A group of POWs at Stalag IA
With thanks to The Wartime Memories Project
Stalag IA was a German prisoner-of-war camp located near the village of Stablack, about 8.5 km (5.3 mi) north-west of Preußisch Eylau, East Prussia (now Bagrationovsk in Russian Kaliningrad Oblast).
The camp was built in late 1939 by Polish prisoners of war. In 1940 the Poles were joined by Belgian and French prisoners, and by Russians in 1941. Some British and Italian prisoners were also there. On 25 January 1945, as Russian troops approached, the camp was abandoned and all prisoners were evacuated to the west.
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Many thanks to Christopher Nappi who contributed the photos of Stalag IA below.
Stephen's grandfather Colonel von Pirch was Camp Commander for 2 or 3 years during WW2.
Grateful thanks to GPS Practice and Fun for this information:
In 1934 the Germans arranged a big military exercise area in the Stablack region west of Preussisch Eylau (Bagrationovsk) and south of the (new) railway Preussisch Eylau - Stablack - Zinten(Kornevo) - Heligenbeil(Mamonovo). In 1935 they started building the garrison city of Gartenstadt Stablack(Dolgurokovo) about 1 km north of the railway. In 1939 Gartenstadt Stablack had a population of 2.730, principally military personnel.
In the mean time they also started building the barracks for a garrison just south of the railway, north of the line Klaussen(Dubrovka) - Jerlaucken(Petrovskoe).
From September 1939 on, Polish prisoners of war were transported to the garrison where they were housed in tents. They were the ones who erected the 40 barracks for POWs plus several auxiliary barracks for Stalag 1A on a 30 ha piece of land north of the railway, opposite to Klaussen(Dubrovka) and east from Stablack railway-station.
At the end of 1939 some 47.000 Polish POWs were registered at Stalag 1A. Most of them have left the camp in 1940 and 1941. End May 1940 the first Belgian POWs arrived, soon followed by French prisoners. In 1940 some 23.000 Belgian and some 35.000 French prisoners were registered in the camp. In 1941 arrived another 2.500 French and about 1.000 Russian prisoners. Most prisoners would stay till the end of WW II.
The prisoners were not locked up in their barracks. Most of the time they did not even stay in Stalag 1A, but worked in the fields or some even in factories, spread over the whole North Ostpreussen territory. In order to organize things, Stalag 1A had 23 command posts over North Ostpreussen. Prisoners were lodged there for more or less longer periods of time and worked during the day.
Already in October 1944 the Red Army stood at the borders of Ostpreussen, but could be stopped. The Russians used the last two months of 1944 to reorganize and to supply their troops. As the German leadership in Berlin kept saying that foreign troops would not be able to penetrate the German territory, Christmas 1944 in Ostpreussen was calm and peaceful, like the years before.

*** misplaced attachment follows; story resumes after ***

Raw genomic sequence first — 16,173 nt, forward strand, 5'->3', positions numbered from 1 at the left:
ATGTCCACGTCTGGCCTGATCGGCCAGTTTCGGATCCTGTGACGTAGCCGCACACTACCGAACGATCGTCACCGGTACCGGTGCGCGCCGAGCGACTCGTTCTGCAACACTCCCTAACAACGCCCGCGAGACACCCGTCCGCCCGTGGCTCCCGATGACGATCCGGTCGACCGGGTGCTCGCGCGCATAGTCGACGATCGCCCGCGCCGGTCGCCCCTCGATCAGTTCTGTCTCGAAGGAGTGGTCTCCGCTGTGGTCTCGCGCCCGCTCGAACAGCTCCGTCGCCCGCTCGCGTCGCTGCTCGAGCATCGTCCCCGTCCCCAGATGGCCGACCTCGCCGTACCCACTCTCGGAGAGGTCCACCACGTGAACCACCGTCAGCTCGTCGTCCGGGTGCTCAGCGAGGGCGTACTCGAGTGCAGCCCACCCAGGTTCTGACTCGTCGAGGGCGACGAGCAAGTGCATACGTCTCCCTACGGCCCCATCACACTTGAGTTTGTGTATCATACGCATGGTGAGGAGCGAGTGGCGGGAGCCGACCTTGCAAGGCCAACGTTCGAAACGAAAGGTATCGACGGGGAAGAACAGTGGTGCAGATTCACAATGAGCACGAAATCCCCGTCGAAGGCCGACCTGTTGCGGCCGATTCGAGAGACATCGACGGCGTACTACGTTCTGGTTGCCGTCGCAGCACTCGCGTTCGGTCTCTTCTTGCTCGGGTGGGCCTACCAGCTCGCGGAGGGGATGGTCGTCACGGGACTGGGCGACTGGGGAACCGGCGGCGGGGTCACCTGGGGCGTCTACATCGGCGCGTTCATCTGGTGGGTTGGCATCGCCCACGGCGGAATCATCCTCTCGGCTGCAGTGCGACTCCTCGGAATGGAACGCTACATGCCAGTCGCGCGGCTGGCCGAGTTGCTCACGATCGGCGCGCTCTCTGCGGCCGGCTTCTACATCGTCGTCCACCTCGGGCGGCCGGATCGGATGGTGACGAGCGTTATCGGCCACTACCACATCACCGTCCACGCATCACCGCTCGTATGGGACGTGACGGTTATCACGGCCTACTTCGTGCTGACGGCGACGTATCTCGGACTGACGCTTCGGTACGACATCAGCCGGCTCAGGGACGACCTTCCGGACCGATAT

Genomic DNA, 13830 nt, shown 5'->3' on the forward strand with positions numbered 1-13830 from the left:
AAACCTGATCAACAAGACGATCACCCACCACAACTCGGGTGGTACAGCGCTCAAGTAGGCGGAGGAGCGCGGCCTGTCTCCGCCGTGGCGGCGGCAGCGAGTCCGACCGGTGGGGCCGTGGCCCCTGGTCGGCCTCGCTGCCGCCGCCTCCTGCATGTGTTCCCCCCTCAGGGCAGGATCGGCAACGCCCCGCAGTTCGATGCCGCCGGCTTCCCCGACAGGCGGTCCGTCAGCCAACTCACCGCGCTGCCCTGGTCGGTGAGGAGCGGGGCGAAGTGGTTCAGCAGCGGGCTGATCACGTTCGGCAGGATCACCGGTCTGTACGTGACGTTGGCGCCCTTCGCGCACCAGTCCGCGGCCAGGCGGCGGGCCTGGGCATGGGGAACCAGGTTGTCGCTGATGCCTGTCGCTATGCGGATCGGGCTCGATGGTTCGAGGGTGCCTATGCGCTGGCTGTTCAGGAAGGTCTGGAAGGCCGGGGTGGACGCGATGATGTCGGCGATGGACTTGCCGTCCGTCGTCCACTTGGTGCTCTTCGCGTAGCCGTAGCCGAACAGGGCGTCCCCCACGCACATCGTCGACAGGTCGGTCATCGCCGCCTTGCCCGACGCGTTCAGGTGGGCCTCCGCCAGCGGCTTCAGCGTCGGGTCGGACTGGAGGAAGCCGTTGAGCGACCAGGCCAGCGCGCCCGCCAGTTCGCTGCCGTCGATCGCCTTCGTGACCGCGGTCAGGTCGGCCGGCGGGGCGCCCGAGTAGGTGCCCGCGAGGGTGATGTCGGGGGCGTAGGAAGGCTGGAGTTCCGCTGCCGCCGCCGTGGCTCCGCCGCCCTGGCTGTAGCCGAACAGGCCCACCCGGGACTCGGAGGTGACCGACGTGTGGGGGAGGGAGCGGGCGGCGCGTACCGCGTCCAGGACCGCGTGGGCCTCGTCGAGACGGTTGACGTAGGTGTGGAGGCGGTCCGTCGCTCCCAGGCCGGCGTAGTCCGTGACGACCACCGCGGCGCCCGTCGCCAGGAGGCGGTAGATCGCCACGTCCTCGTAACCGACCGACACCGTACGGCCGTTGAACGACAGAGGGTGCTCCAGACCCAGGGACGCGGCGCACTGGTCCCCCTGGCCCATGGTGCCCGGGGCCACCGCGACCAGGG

But in January 1945 all hell broke loose. From the North, the East and the South Russian troops stormed into Ostpreussen. In the first contacts with the German civilian population they acted barbarian, as a revenge for the brutal way that SS-troops had operated in Russia before. They raped, mutilated and killed every woman from 8 to 68. As soon as this news spread over Ostpreussen everyone wanted to leave the country at once. Endless tracks gathered on the roads, which were congested in no time. Many were rolled over by Russian tanks. In the heart of the winter at minus 25°C many died on the roads.
Many of the POWs who worked for command posts in the eastern part of Ostpreussen suddenly found themselves behind the front lines. They were sent to Russia and only came home 6 months later after a very long trip through Europe. On January 25, 1945 Stalag 1A got the order to evacuate all prisoners, except the wounded, who would have to wait to be freed by the Russian army. Thousands of POWs, together with hundreds of thousands of civilians were directed to the West.
In the meantime the Russian army had reached Elbing from the south. The whole western part of Ostpreussen was now encircled. The only way out was over sea or over the narrow landstrip, the Friesche Nehrung, by crossing the frozen Frisches Haff. Endless columns of civilians with tracks and horses have taken this way, despite heavy bombardments by Russian aircraft, who tried to crack the ice with their bombs. Over 200.000 finally crossed the Frisches Haff.
In these last weeks of the battle of Ostpreussen the remaining German soldiers withstood heroically an overwhelming Russian army, only to give hundreds of thousands of civilians the chance to escape from the Russian barbarity. And equally brave were the crews of hundreds of marine and merchant vessels who evacuated 1.5 million civilians and more than 700.000 soldiers to the homeland. Several ships were sunk by Russian submarines. Several tens of thousands of children, women and wounded had not a single chance to survive in the cold Baltic Sea.
The account of a Polish POW at Stalag IA.
The Wartime Memories Project
Photos of Stalag IA
The Pegasus Archive
Photos of Stalag IA